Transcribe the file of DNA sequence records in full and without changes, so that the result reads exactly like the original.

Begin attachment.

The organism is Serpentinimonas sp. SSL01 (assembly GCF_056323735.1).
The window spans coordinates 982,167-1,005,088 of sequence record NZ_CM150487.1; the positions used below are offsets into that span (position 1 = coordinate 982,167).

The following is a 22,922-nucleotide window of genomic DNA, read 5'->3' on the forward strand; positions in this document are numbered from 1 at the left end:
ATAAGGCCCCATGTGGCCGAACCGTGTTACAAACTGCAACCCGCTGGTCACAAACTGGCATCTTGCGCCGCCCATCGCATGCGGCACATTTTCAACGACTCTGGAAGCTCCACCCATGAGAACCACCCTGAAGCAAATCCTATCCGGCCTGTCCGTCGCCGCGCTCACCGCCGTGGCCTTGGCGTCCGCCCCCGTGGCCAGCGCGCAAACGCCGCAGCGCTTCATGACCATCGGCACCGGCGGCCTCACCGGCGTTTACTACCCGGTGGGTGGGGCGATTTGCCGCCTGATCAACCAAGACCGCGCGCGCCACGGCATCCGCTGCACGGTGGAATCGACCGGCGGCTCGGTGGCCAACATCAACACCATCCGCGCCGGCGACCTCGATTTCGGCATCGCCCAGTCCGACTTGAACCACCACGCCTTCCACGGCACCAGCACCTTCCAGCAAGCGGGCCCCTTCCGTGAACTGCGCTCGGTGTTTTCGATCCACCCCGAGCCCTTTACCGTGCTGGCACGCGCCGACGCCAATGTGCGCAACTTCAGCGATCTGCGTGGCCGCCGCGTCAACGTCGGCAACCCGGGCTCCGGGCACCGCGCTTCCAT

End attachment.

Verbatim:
The organism is Serpentinimonas sp. SSL01 (assembly GCF_056323735.1).
The window spans coordinates 982,167-1,005,088 of sequence record NZ_CM150487.1; the positions used below are offsets into that span (position 1 = coordinate 982,167).

The following is a 22,922-nucleotide window of genomic DNA, read 5'->3' on the forward strand; positions in this document are numbered from 1 at the left end:
ATAAGGCCCCATGTGGCCGAACCGTGTTACAAACTGCAACCCGCTGGTCACAAACTGGCATCTTGCGCCGCCCATCGCATGCGGCACATTTTCAACGACTCTGGAAGCTCCACCCATGAGAACCACCCTGAAGCAAATCCTATCCGGCCTGTCCGTCGCCGCGCTCACCGCCGTGGCCTTGGCGTCCGCCCCCGTGGCCAGCGCGCAAACGCCGCAGCGCTTCATGACCATCGGCACCGGCGGCCTCACCGGCGTTTACTACCCGGTGGGTGGGGCGATTTGCCGCCTGATCAACCAAGACCGCGCGCGCCACGGCATCCGCTGCACGGTGGAATCGACCGGCGGCTCGGTGGCCAACATCAACACCATCCGCGCCGGCGACCTCGATTTCGGCATCGCCCAGTCCGACTTGAACCACCACGCCTTCCACGGCACCAGCACCTTCCAGCAAGCGGGCCCCTTCCGTGAACTGCGCTCGGTGTTTTCGATCCACCCCGAGCCCTTTACCGTGCTGGCACGCGCCGACGCCAATGTGCGCAACTTCAGCGATCTGCGTGGCCGCCGCGTCAACGTCGGCAACCCGGGCTCCGGGCACCGCGCTTCCAT